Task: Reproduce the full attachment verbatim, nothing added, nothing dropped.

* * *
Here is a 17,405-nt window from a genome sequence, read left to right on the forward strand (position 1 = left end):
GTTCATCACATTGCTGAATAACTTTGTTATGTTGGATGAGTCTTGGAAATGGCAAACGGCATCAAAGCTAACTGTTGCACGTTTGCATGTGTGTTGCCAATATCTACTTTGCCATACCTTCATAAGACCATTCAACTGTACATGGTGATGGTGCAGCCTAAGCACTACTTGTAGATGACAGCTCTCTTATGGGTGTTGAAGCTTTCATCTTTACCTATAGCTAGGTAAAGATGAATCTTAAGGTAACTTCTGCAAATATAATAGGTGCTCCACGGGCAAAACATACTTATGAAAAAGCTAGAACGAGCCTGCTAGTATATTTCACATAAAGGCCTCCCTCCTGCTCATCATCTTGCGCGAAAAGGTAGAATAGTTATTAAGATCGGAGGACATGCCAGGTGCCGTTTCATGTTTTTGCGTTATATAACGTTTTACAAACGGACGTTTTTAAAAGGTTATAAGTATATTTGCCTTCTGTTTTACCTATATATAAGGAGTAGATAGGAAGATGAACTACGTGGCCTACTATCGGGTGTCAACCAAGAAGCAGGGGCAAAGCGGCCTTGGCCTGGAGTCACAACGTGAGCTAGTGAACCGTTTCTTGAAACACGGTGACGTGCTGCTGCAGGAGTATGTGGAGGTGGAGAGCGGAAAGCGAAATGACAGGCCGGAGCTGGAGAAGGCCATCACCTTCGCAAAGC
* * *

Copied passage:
Here is a 17,405-nt window from a genome sequence, read left to right on the forward strand (position 1 = left end):
GTTCATCACATTGCTGAATAACTTTGTTATGTTGGATGAGTCTTGGAAATGGCAAACGGCATCAAAGCTAACTGTTGCACGTTTGCATGTGTGTTGCCAATATCTACTTTGCCATACCTTCATAAGACCATTCAACTGTACATGGTGATGGTGCAGCCTAAGCACTACTTGTAGATGACAGCTCTCTTATGGGTGTTGAAGCTTTCATCTTTACCTATAGCTAGGTAAAGATGAATCTTAAGGTAACTTCTGCAAATATAATAGGTGCTCCACGGGCAAAACATACTTATGAAAAAGCTAGAACGAGCCTGCTAGTATATTTCACATAAAGGCCTCCCTCCTGCTCATCATCTTGCGCGAAAAGGTAGAATAGTTATTAAGATCGGAGGACATGCCAGGTGCCGTTTCATGTTTTTGCGTTATATAACGTTTTACAAACGGACGTTTTTAAAAGGTTATAAGTATATTTGCCTTCTGTTTTACCTATATATAAGGAGTAGATAGGAAGATGAACTACGTGGCCTACTATCGGGTGTCAACCAAGAAGCAGGGGCAAAGCGGCCTTGGCCTGGAGTCACAACGTGAGCTAGTGAACCGTTTCTTGAAACACGGTGACGTGCTGCTGCAGGAGTATGTGGAGGTGGAGAGCGGAAAGCGAAATGACAGGCCGGAGCTGGAGAAGGCCATCACCTTCGCAAAGC